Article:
Massive swarms of migratory locusts pose a threat to the food supply of millions of people in Africa and Asia, with their behavior resembling a natural disaster. This phenomenon was also described in the Old Testament’s Book of Moses as one of the ten plagues, where locusts would swarm and devour all crops and trees.
Scientists believe that cannibalism plays a role in the swarming behavior of locusts, as individuals are constantly on the move to avoid being pursued by others. To understand how these insects influence each other’s behavior and if olfaction plays a part, a study was conducted by Bill Hansson, director of the Department of Evolutionary Neuroethology at the Max Planck Institute, and his team, building on previous research by Iain Couzin.
Locusts exist in different phases, with solitary locusts living alone and avoiding contact with others, while gregarious locusts exhibit swarming behavior. Population density, rainfall, and food availability can cause locusts to shift from the solitary phase to the gregarious phase. Stimuli like touch, smell, and sight can also trigger serotonin and dopamine release, leading to an increase in aggression and appetite, and eventually, the release of aggregation pheromones that result in swarming behavior.
Cannibalism only occurs in the gregarious phase, and behavioral experiments have shown that the rate of cannibalism increases with population density. The research team also compared the odors emitted by solitary and gregarious locusts during their juvenile stage and found that gregarious locusts emit particular odors not produced in the solitary phase.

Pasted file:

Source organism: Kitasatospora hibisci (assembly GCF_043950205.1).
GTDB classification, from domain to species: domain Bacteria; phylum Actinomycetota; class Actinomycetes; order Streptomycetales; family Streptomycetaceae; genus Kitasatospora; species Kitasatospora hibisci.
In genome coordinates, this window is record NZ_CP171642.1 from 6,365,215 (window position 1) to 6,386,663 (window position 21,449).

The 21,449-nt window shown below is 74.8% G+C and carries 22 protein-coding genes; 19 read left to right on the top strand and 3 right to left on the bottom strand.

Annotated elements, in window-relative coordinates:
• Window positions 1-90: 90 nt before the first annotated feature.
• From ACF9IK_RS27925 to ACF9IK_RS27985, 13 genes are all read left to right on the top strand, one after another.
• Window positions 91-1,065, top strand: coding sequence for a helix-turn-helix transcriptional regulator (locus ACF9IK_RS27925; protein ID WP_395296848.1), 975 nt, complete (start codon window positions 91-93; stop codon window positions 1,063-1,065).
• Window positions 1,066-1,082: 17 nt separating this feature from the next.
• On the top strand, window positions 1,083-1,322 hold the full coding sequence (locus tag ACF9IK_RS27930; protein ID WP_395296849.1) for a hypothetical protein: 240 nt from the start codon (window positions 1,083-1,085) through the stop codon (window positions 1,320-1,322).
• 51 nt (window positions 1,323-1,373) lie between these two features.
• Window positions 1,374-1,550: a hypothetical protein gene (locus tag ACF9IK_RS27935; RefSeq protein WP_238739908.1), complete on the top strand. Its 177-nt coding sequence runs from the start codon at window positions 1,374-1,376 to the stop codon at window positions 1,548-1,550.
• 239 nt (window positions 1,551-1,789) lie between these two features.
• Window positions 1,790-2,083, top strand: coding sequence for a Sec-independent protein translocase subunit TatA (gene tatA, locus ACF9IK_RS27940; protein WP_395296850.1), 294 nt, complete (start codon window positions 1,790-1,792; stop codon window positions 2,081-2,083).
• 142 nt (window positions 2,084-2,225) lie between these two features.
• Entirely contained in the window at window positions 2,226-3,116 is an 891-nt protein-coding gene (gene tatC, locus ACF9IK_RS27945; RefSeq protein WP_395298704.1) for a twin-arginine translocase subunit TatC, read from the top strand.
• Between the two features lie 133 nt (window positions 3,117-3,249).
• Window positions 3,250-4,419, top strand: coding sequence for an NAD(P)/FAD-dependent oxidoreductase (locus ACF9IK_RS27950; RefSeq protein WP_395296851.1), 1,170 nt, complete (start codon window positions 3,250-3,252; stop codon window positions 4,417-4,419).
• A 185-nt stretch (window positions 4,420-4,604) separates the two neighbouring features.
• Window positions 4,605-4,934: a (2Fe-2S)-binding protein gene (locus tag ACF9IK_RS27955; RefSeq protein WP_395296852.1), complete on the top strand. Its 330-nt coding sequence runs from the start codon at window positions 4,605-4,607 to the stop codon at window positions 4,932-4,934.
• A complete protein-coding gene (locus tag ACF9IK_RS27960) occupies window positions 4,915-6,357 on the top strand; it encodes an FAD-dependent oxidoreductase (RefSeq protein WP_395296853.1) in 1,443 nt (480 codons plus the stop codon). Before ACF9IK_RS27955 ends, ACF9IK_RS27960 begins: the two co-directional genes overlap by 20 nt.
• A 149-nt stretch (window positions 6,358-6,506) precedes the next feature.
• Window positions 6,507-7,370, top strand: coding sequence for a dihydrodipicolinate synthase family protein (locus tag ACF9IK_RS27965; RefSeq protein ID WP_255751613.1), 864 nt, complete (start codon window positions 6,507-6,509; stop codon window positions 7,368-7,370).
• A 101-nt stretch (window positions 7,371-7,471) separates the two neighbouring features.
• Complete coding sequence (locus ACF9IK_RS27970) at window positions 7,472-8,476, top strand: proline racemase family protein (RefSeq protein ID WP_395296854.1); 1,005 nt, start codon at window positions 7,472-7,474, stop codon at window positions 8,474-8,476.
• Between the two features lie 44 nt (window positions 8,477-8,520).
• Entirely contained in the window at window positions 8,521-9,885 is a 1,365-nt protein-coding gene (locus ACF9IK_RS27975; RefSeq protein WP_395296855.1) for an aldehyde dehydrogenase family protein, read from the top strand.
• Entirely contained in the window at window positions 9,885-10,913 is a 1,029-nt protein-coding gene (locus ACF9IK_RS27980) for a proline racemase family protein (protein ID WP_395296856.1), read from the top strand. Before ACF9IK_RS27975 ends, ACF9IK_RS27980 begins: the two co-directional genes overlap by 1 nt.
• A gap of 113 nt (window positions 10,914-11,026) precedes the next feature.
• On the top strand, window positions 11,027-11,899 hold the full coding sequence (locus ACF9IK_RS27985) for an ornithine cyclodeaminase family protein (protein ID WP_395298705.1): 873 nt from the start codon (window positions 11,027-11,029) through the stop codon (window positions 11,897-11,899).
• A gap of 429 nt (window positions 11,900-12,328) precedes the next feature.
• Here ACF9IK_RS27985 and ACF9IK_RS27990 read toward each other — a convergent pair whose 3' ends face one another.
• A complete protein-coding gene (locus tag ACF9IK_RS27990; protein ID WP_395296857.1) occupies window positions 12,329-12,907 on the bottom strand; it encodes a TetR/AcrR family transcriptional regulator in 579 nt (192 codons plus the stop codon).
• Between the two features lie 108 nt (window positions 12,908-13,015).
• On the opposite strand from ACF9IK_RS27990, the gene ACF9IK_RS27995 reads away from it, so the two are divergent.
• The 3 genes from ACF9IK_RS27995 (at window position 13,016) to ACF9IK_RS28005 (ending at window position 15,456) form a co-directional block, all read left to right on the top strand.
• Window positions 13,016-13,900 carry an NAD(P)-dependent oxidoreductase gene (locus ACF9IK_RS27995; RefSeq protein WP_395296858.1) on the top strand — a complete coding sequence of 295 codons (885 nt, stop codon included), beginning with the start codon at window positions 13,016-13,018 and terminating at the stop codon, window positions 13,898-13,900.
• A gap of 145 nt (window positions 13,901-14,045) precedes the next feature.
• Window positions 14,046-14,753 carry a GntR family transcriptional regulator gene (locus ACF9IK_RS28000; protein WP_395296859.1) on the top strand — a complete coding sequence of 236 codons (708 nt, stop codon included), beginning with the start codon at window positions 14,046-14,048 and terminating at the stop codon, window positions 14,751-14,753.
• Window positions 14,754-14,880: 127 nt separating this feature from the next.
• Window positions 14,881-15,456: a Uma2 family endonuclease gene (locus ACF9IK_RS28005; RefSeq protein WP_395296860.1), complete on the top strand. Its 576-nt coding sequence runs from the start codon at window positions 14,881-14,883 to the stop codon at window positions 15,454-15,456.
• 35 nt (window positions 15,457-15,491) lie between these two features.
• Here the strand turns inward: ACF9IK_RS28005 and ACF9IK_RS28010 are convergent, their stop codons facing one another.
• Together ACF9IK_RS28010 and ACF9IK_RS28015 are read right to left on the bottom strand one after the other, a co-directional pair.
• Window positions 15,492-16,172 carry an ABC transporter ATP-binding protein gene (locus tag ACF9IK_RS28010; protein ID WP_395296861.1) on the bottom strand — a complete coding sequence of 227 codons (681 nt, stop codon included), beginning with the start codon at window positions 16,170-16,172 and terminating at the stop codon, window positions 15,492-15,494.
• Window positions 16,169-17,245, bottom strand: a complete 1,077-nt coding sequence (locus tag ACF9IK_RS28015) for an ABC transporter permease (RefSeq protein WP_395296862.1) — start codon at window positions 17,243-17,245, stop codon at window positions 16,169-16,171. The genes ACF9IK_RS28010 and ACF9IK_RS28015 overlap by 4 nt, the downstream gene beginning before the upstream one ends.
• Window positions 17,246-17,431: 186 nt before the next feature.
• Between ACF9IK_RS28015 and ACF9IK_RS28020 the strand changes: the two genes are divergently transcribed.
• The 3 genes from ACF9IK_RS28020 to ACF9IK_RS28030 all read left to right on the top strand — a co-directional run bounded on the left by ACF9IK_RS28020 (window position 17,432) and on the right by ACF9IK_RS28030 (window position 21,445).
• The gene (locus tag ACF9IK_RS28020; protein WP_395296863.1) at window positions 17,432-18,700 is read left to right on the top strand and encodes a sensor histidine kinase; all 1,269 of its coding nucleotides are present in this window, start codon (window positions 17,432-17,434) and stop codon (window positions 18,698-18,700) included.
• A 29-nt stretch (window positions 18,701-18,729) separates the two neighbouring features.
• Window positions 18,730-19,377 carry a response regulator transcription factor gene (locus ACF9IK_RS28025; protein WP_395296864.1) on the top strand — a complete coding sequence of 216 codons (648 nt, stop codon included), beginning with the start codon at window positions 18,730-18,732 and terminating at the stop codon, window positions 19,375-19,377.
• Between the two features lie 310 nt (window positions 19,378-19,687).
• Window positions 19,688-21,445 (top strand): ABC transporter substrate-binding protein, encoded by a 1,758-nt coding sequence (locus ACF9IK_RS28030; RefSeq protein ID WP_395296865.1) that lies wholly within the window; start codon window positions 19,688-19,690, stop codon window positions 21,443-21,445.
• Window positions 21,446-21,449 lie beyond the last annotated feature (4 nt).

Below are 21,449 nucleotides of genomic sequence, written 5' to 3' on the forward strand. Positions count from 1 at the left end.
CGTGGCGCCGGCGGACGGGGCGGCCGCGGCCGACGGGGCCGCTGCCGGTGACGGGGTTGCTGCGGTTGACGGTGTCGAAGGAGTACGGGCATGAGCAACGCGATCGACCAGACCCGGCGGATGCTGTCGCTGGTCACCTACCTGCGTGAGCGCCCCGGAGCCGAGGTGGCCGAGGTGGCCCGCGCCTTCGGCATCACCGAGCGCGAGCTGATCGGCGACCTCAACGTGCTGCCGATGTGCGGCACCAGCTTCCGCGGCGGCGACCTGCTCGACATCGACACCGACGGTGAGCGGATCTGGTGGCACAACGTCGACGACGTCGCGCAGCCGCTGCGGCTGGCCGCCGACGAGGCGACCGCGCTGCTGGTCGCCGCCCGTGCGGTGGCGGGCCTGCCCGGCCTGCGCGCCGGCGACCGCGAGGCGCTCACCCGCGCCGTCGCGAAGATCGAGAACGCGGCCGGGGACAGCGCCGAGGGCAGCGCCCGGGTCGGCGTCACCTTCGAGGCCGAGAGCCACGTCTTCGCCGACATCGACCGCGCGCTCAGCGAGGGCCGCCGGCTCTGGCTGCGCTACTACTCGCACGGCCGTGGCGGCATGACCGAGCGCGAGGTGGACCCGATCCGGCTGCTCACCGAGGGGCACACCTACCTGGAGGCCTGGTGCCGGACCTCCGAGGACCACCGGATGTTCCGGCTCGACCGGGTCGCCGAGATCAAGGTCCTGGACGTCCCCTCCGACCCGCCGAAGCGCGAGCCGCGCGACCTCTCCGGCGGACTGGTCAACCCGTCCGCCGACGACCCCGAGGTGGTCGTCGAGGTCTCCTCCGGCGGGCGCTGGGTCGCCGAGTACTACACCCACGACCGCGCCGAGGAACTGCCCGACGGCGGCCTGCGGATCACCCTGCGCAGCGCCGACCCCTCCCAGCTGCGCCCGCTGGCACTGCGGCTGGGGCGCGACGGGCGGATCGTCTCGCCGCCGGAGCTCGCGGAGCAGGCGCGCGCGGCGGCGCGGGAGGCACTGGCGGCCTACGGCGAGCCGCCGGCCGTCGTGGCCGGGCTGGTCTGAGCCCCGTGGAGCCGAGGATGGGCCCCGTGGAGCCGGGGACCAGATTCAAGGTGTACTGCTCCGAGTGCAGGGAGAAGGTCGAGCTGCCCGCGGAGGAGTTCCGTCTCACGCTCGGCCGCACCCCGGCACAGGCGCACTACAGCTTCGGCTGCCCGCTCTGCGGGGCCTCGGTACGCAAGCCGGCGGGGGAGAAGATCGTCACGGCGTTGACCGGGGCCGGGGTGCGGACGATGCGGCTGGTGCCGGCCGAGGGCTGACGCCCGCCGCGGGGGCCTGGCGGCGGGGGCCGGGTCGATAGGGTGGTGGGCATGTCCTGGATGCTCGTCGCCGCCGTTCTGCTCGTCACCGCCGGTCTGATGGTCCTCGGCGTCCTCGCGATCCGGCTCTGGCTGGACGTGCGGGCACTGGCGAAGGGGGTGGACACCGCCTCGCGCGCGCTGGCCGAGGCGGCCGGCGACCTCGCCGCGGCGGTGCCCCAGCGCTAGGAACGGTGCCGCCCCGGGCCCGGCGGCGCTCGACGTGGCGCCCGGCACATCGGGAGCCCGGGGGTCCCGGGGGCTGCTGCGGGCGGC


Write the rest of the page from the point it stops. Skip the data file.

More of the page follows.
Out of the 17 odors that were exclusively produced in the gregarious phase of locusts, only one, phenylacetonitrile (PAN), was found to be an odor signal that deterred other locusts in behavioral tests. To confirm this, scientists used genetically modified locusts that were unable to produce PAN.
As the population density increased, the level of cannibalism rose, and the locusts produced more PAN. By knocking out the enzyme responsible for producing the compound, the researchers were able to confirm its anti-cannibalistic effect. When the locusts were unable to produce PAN, cannibalism increased significantly. According to Chang, this study shows that PAN plays a critical role in preventing cannibalism in locusts.
The research team faced a significant challenge in identifying the olfactory receptor that recognizes PAN, as locusts have over 140 olfactory receptor genes. They had to clone as many genes as possible and test them one by one, which involved conducting tests on 49 different olfactory receptors using more than 200 relevant odors. Eventually, they identified the olfactory receptor OR70a as a highly sensitive and specific detector of PAN in the migratory locust Locusta migratoria.
Further behavioral experiments using genetically modified locusts whose OR70a receptor was no longer functioning revealed a strongly increased cannibalism rate. This is because without the corresponding receptor, the cannibalism stop signal cannot be perceived by the locusts.
The discovery of a pheromone that controls cannibalism in locusts is entirely new. Since cannibalism significantly impacts locust swarm dynamics, understanding the population ecology of these animals, particularly the effect of PAN, provides new possibilities for locust control. “If you inhibit the production of PAN or the function of the receptor, you could potentially get the locusts to behave more cannibalistically and control themselves in that way,” explains Bill Hansson.